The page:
Well he knew that if he told, his old father would go
to the grave without a trial, for the Indians, his country-
men roused to a fit of fiendish anger, would fall upon him
and rend him limb from limb. No! he would not tell-
7 X' f:.
Q x QU. ,
torture could not .force him to tell.
Now he was alone. His tribe had cast him out, beaten him, tortured
him near unto death, but he would save the honor of one he loved and one
who had committed a crime unintentionally. He knew not where to go and
wished they had killed him then and there.
Mechanically he gathered some mussels for the tide was low and ate
them raw, for he had no wish to build a fire. On he wandered never thinking
of returning for he alone held the fate of one for whom he would willingly
sacrifice his life.
Seating himself upon a low rock, he mournfully retraced the incidents
of the day before. VVhere could he go-go and die where no one would
By chance his eye lit upon the great rock that lies off Cape Mendocino,
and he watched the sea-lions fighting at its seaward side. Suddenly he was
attracted by one of these, which was trying to flee from an angry opponent.
Up, up it scrambled until about one-eighth of thelway up. the rock became
PAGE TH IRTY-ONE
so steep that it was obliged to stop and stand at bay. Now he thought, "If
I could climb that rock they would never find me."
His legs were stiff and weak, for the Indians had lashed him within an
inch of his life. With some trouble, he reached the rock, for the tide was
still low, and looked around for a suitable place to start climbing.
At last he found a deep crevice running obliquely up the rock. Cau-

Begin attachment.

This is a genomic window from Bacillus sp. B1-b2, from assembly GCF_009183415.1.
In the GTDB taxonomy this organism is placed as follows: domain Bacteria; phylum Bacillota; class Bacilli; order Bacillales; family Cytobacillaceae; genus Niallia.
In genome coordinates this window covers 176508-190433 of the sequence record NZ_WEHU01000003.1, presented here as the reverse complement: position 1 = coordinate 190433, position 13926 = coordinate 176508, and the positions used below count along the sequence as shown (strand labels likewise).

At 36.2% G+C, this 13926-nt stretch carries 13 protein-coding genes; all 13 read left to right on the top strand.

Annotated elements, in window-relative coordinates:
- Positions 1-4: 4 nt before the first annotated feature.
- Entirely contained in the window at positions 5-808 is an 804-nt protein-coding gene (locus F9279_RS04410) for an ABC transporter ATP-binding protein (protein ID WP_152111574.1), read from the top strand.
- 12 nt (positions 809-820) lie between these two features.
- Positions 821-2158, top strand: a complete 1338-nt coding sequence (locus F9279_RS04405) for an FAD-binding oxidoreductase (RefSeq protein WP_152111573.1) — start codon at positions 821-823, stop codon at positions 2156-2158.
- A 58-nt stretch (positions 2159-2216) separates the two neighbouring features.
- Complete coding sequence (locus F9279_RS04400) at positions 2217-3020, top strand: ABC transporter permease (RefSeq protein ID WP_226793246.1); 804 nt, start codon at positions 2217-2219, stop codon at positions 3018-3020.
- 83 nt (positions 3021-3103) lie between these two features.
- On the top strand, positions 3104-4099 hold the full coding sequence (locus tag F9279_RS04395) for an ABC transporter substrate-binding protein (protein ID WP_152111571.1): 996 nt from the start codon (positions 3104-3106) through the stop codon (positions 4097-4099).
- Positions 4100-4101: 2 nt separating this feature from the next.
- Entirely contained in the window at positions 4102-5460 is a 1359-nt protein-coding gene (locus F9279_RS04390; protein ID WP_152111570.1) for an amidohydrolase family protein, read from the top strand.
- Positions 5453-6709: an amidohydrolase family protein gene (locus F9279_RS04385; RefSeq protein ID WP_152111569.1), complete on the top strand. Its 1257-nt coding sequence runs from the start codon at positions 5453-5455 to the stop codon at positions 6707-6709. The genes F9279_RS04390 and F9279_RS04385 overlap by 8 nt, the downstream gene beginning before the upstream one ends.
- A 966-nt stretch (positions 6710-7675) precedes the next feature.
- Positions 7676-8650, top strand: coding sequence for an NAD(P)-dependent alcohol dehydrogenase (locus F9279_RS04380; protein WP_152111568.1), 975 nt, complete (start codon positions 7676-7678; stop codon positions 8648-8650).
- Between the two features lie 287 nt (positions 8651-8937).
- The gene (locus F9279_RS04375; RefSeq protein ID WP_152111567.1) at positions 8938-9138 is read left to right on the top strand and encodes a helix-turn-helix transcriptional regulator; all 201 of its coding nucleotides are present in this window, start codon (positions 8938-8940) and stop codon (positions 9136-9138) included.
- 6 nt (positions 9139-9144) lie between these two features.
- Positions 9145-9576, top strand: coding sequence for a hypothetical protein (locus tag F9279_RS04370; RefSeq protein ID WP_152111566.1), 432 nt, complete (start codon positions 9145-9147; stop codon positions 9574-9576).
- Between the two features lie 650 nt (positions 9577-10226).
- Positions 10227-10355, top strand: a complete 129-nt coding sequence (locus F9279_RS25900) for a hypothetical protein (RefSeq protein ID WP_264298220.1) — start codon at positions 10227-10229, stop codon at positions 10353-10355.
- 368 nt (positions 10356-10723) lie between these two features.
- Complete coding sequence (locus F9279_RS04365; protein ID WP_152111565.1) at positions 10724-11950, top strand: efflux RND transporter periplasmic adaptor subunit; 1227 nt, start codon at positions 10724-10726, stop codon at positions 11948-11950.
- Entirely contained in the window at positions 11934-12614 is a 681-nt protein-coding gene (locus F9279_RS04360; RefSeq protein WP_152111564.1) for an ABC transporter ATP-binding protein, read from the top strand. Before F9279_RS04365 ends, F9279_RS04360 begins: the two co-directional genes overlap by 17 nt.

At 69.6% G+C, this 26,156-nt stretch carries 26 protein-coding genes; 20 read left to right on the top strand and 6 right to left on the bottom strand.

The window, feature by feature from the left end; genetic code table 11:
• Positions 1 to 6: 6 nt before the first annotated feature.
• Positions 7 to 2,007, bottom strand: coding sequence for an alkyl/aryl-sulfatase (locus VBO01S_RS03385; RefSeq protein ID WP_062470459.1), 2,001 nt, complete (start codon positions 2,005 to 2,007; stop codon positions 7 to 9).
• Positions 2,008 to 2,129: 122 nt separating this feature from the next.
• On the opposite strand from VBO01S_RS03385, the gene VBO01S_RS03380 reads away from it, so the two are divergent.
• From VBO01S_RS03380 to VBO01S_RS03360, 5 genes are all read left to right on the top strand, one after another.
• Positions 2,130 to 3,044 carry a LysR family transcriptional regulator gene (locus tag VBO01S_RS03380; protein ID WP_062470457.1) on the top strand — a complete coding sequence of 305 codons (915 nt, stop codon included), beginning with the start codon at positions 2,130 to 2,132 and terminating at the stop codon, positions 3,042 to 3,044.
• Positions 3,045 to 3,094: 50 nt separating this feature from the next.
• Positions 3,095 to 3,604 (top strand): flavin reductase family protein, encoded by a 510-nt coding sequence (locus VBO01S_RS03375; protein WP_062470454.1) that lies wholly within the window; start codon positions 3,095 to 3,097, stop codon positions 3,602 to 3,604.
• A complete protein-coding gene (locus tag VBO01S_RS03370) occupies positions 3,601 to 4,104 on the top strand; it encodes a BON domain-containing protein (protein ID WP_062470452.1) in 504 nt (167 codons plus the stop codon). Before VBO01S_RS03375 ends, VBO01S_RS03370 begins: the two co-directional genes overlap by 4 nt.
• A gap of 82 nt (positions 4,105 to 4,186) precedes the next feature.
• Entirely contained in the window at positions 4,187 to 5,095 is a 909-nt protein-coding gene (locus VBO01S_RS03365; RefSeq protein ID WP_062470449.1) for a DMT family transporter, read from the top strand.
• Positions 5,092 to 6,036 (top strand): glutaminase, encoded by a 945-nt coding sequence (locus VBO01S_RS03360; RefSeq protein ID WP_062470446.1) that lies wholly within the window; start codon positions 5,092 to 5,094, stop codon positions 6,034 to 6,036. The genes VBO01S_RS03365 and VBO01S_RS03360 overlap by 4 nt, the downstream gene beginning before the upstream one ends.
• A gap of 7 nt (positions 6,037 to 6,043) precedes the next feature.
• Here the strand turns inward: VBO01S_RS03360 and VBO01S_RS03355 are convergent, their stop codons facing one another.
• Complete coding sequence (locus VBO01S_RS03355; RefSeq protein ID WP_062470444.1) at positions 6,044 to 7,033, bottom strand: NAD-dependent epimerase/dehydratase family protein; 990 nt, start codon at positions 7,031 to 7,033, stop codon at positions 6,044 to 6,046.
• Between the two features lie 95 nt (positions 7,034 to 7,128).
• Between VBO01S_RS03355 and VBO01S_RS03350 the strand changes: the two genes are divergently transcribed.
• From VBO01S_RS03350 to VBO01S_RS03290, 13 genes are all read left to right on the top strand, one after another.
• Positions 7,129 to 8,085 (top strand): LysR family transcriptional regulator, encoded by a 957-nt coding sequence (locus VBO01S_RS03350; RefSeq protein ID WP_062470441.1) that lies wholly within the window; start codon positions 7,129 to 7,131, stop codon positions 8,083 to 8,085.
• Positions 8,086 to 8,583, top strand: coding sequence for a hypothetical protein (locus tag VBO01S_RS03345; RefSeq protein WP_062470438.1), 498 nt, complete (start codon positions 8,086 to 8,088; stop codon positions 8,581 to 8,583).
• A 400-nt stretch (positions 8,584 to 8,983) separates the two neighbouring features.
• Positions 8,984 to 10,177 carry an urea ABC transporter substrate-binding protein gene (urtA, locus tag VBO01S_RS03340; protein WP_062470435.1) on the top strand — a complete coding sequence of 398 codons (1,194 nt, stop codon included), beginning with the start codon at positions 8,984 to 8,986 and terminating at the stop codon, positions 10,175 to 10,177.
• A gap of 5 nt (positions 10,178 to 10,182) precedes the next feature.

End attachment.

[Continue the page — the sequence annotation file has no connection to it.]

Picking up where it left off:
tiously he climbed, always watching his next movement. The long walk, the
loss of blood, and his stiffened muscles were beginning to tell on him now.
Once he fell, but caught again on a rocky projection below. He was very
tired now, and thingsseemed to swim before his eyes. If he had made
one faulty step, he would have without doubt been dashed to pieces on the
Many hours did it take to climb that mountainous rock, and, when he
reached the top, faintness had overtaken him.
The top of the rock was covered with thick bunches of sea grass,
amongst which were the nests of various sea birds. Finding a comparatively
level spot, free from nests, he sank down, amidst the cries of the mother
The night was very cold, but he did not careg he only wished it colder.
Next day there was great commotion in the little Indian village by the
sea. It was found that the chief had met his death accidentally, and Little
Rocket had not known the murderer after all. Swift runners were sent on
his trail, for they had seen him depart, but search as they might, they could
not find him. They concluded that he must have joined another tribe farther
Many years after. a party of white tourists found the bones of an
Indian on the top of Mendocino Rock, and they wondered that one of so
daring a race should die upon this rock where they, with the help of a few
ropes and ladders, could retrace their steps.
. R. R., '12. V
Oh! for the glad daysiof summer
When all is fair and bright,
When the verdant trees and Howers
Gleam in the morning light. P
After dreary days of winter
The world in smiles unfold,
Fair then is the face of nature
In beauty sweet untold.